Monday, 9 June 2014

The Morgan Experience

My wife and I have just received an email from a very dear friend who has just enjoyed a drive in a Three-Wheeler as part of a Morgan Driving Experience.

The 90 minute drive took place from the Morgan factory and around the lovely Worcestershire countryside.

He so obviously enjoyed himself , that I knew my band of readers would relish his description of the drive as much as we did.

"........So arriving at Morgan I immediately see my 3 Wheeler ready to go. It's very new - I am told by the instructor (Ian) that Morgan had to modify the suspension after the early models proved a bit hairy - and am assured that I have got a good one. I am fitted with a waterproof jacket (luckily the rain holds off) and a crash helmet. I wouldn't ever choose a helmet of course - it blunts the perception and sensations that are the whole point of the vehicle - but one can see that as a business they have to insist. I am delighted to report that I received no lecture, no instructions, just a few words of advice which I think were "keep the revs up, be careful pulling out at your first junction as the turning circle is huge, and push this button to start her".

I heave myself in - both hands on the framework like the parallel bars at school whilst I try to wiggle my dangling legs under the steering wheel. Bit tight (not for porkies this car - I have read your latest blog. Pies, sausage rolls and chicken goujons but no mention of the salad eh?). Bit of a squeeze wrapping the seat belt around me. Snug is the word. 

The handbrake is fly-off Morgan as in the 4s. There are very few controls at all - one switch for lights on or off - no high beam malarkey. Turn key for ignition. Covered aircraft style button for start.  Lovely binnacle. The indicator stalk is a bit weird. Push the stalk to indicate as normal. And then push again the same way to cancel. Or they will self-cancel after 15 seconds. This was the only part of the design which annoyed me. You have to keep looking to see if they are on or off. Citroens used to have marvellous indicator swicthes - push switch to turn on, push again to cancel - simple & intuitive and I miss them. 

Orf we both jolly well go. First turn is a left out of the Morgan factory gate and I swing massively wide - the turning circle is lorry-like and we are briefly on the right-hand side of the carriageway. After this, careful approaches and positioning at turns become second nature and all is well. Ian's only role as instructor is to point a gloved hand in the direction of travel, saving me the bother of navigating the Worcestershire roads, which makes my drive very stress-less. I had expected a Germanic list of do's and don'ts but they do things casually in Malvern and so I am bursting with happiness.

The 3 pedals are very close together - no driving in hiking boots here - and there is no place to rest the clutch foot, not even behind the pedal, which I would find tiring on a long trip. But of course Morgan themselves admit this jalopy is simply for fun. (It is!) I have been allocated an hour but in the event I think I had 90 minutes. Great variety of roads - A, B, C and some tracks, plus tootling all the way through Great Malvern to get the idea of how she handles in start-stop. Some fast stretches dualling with HGVs, across some moorland with horses grazing at the roadside, then up into the hills where Morgan take their publicity pictures. The scenery is first class. I am sitting low down in the car and cannot really see where the left hand front wheel is or how close to the kerb, but it wouldn't take long to "get it".  Very little weather protection. Ride is fine. There is no real sensation of being in a 3-wheeler in terms of lean or stability. And I can sense everything. Engine very agreeable - this is not a high-revving screamer but a low, throaty torquey beast.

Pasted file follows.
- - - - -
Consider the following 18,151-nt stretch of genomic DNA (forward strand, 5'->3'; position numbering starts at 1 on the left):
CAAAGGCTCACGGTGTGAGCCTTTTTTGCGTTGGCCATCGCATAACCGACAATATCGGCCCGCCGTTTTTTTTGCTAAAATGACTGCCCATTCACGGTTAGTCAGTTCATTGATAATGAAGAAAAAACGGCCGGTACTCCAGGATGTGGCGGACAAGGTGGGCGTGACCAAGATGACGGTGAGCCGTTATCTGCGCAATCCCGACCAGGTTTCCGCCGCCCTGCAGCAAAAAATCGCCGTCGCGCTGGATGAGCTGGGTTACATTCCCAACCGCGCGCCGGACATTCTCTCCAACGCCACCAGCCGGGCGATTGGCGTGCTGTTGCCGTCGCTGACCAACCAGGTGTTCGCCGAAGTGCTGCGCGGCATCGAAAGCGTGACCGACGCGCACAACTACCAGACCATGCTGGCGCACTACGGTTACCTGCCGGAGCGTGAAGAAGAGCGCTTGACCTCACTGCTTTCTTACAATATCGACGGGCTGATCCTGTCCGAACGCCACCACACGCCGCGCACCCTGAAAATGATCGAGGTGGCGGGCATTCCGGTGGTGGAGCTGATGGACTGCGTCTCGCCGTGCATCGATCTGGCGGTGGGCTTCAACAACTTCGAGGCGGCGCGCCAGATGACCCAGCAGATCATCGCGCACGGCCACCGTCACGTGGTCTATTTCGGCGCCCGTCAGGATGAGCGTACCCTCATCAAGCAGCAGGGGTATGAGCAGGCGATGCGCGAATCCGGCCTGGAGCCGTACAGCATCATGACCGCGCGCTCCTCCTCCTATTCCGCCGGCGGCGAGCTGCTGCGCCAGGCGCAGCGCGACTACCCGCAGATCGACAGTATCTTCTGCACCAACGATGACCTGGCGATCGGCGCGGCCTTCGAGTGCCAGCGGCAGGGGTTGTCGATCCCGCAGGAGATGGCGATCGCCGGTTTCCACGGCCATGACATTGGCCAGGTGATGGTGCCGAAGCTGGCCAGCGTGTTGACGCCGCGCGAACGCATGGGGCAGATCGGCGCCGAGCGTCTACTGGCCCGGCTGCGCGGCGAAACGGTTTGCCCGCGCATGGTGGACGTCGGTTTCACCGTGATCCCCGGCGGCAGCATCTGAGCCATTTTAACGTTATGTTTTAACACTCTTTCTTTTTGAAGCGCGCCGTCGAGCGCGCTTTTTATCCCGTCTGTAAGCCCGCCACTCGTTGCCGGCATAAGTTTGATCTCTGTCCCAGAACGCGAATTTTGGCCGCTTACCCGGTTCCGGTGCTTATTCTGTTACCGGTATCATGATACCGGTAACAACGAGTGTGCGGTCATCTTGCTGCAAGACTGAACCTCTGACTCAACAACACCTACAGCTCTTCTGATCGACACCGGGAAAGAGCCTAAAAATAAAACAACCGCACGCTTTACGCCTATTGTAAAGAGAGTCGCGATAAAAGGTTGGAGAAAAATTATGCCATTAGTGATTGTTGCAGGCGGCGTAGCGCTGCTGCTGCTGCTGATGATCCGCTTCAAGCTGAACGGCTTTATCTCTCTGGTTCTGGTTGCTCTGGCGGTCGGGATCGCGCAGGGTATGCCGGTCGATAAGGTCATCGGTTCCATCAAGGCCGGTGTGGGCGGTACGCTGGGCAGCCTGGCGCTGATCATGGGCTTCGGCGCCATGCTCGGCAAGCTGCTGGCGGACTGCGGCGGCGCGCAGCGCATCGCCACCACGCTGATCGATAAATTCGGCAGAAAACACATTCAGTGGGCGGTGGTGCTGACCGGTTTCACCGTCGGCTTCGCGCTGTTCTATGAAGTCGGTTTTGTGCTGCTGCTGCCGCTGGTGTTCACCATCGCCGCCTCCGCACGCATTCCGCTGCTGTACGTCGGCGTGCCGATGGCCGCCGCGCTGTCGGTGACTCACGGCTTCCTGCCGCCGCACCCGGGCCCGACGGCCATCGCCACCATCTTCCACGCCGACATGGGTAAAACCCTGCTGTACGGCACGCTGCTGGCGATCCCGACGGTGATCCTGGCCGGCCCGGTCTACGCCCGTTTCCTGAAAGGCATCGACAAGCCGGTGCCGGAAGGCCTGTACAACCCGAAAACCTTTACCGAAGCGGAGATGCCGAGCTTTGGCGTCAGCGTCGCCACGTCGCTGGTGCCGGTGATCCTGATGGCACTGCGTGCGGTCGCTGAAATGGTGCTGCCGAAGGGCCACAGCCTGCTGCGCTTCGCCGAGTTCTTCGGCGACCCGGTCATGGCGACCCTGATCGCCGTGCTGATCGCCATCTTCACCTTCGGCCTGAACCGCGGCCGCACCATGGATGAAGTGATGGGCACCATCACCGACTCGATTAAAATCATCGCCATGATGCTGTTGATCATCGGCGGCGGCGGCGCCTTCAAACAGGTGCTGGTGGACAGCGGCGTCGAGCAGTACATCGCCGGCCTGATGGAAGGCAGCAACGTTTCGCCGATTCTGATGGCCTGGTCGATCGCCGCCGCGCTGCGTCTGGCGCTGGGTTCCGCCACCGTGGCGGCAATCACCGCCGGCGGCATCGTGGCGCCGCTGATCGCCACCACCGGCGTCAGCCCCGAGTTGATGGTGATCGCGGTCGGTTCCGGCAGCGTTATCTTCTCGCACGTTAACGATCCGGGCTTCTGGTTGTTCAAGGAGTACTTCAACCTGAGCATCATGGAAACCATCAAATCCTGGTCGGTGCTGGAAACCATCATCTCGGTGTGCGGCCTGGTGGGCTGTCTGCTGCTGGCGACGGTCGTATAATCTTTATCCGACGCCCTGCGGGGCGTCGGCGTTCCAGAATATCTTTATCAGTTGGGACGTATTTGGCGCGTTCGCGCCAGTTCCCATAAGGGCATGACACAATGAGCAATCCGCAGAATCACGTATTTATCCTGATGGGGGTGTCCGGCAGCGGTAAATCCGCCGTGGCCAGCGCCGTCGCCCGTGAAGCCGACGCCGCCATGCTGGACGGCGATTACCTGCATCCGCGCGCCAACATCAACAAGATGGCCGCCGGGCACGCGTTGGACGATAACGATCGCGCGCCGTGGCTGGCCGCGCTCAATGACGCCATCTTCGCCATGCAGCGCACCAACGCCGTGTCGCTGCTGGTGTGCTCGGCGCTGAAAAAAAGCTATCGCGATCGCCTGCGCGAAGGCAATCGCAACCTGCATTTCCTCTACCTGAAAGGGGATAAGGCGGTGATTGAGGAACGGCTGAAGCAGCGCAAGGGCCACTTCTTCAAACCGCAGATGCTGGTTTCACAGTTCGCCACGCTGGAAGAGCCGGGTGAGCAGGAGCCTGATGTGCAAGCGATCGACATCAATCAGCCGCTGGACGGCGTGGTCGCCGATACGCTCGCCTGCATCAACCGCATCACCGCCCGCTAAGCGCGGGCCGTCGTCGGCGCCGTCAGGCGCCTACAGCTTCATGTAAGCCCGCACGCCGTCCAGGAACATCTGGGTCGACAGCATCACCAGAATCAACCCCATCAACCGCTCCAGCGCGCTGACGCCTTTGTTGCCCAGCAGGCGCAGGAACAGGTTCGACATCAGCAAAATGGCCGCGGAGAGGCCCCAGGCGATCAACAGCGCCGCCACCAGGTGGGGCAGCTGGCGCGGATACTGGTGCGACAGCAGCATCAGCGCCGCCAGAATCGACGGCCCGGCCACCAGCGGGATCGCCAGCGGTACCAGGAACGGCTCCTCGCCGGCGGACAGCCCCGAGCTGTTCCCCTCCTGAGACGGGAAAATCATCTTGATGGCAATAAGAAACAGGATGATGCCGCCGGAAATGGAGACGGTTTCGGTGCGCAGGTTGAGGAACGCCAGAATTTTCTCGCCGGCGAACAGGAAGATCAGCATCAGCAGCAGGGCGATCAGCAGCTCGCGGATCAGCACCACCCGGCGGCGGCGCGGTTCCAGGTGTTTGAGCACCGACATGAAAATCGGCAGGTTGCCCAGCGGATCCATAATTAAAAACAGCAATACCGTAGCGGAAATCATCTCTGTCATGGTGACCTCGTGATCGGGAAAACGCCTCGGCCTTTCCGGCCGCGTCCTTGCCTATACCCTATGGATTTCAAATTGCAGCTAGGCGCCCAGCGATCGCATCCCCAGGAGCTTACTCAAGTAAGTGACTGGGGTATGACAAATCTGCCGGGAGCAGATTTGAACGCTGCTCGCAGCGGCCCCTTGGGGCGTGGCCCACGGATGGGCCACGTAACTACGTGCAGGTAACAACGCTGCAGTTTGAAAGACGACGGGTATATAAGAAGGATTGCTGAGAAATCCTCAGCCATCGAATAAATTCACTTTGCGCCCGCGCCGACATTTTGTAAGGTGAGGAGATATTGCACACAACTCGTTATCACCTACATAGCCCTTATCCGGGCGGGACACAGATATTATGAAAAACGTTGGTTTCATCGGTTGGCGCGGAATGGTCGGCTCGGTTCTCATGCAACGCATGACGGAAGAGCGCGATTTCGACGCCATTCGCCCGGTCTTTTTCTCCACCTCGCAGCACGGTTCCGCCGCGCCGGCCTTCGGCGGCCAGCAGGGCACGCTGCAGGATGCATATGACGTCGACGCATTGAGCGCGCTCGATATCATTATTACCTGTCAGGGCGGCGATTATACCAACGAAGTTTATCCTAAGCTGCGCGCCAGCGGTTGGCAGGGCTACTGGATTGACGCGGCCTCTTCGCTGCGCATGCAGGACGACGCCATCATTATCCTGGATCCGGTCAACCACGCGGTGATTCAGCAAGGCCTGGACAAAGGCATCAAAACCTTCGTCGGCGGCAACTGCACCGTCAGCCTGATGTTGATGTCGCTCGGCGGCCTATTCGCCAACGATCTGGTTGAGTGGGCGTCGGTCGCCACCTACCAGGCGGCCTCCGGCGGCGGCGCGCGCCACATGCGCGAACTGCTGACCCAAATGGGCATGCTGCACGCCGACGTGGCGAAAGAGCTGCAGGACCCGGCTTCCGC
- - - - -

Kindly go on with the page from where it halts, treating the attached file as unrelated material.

Most of the noise comes from the right-hand exhaust which is close to my ear. Burbles and roars, with occasional crackles and pops. Very agreeable sound. Less agreeable is the constant chirruping & whining from the transmission tunnel. Ian later described it as sounding like a bunch of caged birds. The gearbox come from the MX-5 so is fine.

I quickly feel "at one" and it seems an easy car to chuck around, though I know I didn't come anywhere near to fully exploring it - the guys at Morgan have special courses (I am tempted) to show owners what it can really do when you let rip. The central rear driving wheel is driven by a belt, and it's positioning was noticeable when we went up a track with a grassy/muddy strip in between two bits of tarmac (think farm track) as then the rear wheel suddenly started slipping and the car darted from side-to-side. Huge fun. 

It was all over too quickly of course - but well worth the trip. Everybody (and I mean everybody) stared as the car went by. An attention-seekers dream.

I cannot pretend to myself that I'll ever buy one of these, but I would love to be able to hire one now and again to enjoy a full day of pottering.

Wonderful, simply wonderful"

See what I mean?

1 comment:

  1. Thanks for sharing the story. I quite fancy a test drive but never allow myself to try things that I may like but cannot afford. I did not realise that the turning circle was bad. sound worse than my wifes Landy Defender?
    Having had a Berkeley three wheeler as my first ever 'car' that was fun but only did 65mph flat out. Mind you, at the time, and coming down from a fast Triumph Twin, the Berkeley seemed fast at that speed. Mine was white, here is a similar red one.